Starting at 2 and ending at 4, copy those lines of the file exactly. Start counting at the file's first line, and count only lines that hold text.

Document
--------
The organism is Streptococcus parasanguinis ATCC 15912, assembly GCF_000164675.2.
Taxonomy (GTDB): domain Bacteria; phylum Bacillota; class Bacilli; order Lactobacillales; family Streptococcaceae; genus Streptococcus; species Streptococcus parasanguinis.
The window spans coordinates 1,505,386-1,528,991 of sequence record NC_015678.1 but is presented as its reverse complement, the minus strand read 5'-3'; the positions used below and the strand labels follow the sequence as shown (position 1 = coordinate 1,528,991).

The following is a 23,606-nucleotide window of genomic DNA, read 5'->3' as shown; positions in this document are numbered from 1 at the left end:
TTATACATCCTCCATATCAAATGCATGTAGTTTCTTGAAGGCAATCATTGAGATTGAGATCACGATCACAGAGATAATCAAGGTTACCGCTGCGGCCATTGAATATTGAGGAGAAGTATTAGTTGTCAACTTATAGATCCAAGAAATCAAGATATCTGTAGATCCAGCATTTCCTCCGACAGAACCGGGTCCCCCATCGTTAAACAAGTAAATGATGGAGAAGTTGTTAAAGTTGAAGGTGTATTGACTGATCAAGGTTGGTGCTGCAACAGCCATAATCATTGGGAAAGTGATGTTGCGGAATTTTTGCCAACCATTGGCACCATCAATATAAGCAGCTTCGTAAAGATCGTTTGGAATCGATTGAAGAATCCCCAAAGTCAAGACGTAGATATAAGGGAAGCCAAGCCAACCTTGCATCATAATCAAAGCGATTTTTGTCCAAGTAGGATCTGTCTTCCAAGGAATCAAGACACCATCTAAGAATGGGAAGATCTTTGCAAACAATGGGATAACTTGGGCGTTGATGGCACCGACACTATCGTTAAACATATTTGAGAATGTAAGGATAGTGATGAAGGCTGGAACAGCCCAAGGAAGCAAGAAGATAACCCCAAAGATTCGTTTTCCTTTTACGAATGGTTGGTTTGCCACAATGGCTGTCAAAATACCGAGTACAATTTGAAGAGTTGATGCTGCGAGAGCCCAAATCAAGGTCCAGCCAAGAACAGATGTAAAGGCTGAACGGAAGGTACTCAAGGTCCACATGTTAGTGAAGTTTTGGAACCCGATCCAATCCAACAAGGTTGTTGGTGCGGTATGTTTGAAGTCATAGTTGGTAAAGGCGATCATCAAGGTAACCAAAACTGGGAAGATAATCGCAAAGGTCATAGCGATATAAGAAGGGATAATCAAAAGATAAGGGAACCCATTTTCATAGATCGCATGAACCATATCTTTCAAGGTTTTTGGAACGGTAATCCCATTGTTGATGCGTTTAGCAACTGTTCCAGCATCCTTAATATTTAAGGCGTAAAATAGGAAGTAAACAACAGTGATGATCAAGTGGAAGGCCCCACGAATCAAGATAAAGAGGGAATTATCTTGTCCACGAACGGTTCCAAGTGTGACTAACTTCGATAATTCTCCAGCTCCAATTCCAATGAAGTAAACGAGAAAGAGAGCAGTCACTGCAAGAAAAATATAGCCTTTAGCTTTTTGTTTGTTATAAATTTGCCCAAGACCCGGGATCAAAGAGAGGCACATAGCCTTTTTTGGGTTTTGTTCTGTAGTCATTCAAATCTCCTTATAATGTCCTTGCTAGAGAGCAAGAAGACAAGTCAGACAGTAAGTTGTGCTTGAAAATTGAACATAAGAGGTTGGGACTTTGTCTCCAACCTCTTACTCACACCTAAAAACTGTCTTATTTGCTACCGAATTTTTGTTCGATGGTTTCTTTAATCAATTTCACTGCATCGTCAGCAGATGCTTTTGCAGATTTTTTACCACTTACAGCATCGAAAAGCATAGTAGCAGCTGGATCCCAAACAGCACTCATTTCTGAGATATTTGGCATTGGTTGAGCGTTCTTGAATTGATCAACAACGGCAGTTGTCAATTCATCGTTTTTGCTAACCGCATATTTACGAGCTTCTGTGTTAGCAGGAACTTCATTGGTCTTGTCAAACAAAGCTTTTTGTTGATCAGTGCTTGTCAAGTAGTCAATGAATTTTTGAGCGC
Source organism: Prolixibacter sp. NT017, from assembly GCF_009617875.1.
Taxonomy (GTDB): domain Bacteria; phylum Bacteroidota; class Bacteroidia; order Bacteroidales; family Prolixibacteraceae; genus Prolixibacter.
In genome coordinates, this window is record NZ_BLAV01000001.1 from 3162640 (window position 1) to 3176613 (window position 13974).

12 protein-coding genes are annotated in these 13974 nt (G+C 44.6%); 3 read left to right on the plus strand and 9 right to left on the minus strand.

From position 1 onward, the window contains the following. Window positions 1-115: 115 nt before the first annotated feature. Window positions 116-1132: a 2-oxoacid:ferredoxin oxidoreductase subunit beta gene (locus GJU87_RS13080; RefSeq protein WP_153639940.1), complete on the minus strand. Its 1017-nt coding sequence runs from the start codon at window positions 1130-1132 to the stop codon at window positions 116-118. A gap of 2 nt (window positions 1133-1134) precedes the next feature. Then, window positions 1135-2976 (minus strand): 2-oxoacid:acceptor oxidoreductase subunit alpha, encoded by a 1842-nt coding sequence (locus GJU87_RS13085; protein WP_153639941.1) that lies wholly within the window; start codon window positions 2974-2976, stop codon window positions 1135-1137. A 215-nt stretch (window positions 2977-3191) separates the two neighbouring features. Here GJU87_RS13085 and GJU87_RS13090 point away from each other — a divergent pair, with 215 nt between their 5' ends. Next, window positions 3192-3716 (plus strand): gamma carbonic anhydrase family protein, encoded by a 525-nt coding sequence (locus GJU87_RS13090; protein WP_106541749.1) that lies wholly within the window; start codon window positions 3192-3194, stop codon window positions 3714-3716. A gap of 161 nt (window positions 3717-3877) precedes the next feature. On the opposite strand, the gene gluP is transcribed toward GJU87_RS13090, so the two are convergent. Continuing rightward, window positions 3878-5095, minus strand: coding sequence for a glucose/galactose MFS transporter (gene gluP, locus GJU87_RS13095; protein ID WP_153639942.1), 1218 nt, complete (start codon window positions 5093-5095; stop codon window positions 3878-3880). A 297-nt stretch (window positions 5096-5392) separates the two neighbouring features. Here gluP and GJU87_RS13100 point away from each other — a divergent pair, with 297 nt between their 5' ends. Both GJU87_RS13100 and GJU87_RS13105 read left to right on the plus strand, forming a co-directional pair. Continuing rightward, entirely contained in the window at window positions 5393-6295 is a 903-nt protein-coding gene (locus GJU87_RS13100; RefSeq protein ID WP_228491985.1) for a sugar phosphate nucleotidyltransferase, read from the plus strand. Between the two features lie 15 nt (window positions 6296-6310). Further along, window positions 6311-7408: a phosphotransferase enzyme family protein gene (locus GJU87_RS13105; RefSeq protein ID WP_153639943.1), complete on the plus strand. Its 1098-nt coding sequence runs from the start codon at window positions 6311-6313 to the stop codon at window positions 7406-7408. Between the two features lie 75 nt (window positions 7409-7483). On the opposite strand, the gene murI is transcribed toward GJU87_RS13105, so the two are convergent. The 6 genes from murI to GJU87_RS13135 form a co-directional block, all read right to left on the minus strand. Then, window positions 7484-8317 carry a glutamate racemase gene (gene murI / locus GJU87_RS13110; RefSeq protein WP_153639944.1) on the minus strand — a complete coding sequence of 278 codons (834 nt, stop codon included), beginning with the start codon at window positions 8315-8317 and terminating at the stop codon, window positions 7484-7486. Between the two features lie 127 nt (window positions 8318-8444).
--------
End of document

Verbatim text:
Taxonomy (GTDB): domain Bacteria; phylum Bacillota; class Bacilli; order Lactobacillales; family Streptococcaceae; genus Streptococcus; species Streptococcus parasanguinis.
The window spans coordinates 1,505,386-1,528,991 of sequence record NC_015678.1 but is presented as its reverse complement, the minus strand read 5'-3'; the positions used below and the strand labels follow the sequence as shown (position 1 = coordinate 1,528,991).

The following is a 23,606-nucleotide window of genomic DNA, read 5'->3' as shown; positions in this document are numbered from 1 at the left end: